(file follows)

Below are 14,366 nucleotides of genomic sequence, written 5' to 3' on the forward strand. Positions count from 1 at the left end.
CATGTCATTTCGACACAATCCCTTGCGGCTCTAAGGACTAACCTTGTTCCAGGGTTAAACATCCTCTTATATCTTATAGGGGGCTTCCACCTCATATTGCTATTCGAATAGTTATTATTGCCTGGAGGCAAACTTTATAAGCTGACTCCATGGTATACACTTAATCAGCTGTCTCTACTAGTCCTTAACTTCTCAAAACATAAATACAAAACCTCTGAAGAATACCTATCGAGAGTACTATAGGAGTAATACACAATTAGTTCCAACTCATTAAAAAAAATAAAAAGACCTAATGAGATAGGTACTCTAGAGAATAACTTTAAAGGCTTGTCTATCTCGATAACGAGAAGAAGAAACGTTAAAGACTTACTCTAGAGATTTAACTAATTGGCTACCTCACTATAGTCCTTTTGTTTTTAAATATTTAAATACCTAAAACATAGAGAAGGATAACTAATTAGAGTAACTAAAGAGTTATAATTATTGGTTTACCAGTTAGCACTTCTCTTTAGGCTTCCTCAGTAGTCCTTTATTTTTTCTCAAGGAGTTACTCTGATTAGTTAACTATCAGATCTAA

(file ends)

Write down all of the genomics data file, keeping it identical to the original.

Below are 14,366 nucleotides of genomic sequence, written 5' to 3' on the forward strand. Positions count from 1 at the left end.
CATGTCATTTCGACACAATCCCTTGCGGCTCTAAGGACTAACCTTGTTCCAGGGTTAAACATCCTCTTATATCTTATAGGGGGCTTCCACCTCATATTGCTATTCGAATAGTTATTATTGCCTGGAGGCAAACTTTATAAGCTGACTCCATGGTATACACTTAATCAGCTGTCTCTACTAGTCCTTAACTTCTCAAAACATAAATACAAAACCTCTGAAGAATACCTATCGAGAGTACTATAGGAGTAATACACAATTAGTTCCAACTCATTAAAAAAAATAAAAAGACCTAATGAGATAGGTACTCTAGAGAATAACTTTAAAGGCTTGTCTATCTCGATAACGAGAAGAAGAAACGTTAAAGACTTACTCTAGAGATTTAACTAATTGGCTACCTCACTATAGTCCTTTTGTTTTTAAATATTTAAATACCTAAAACATAGAGAAGGATAACTAATTAGAGTAACTAAAGAGTTATAATTATTGGTTTACCAGTTAGCACTTCTCTTTAGGCTTCCTCAGTAGTCCTTTATTTTTTCTCAAGGAGTTACTCTGATTAGTTAACTATCAGATCTAA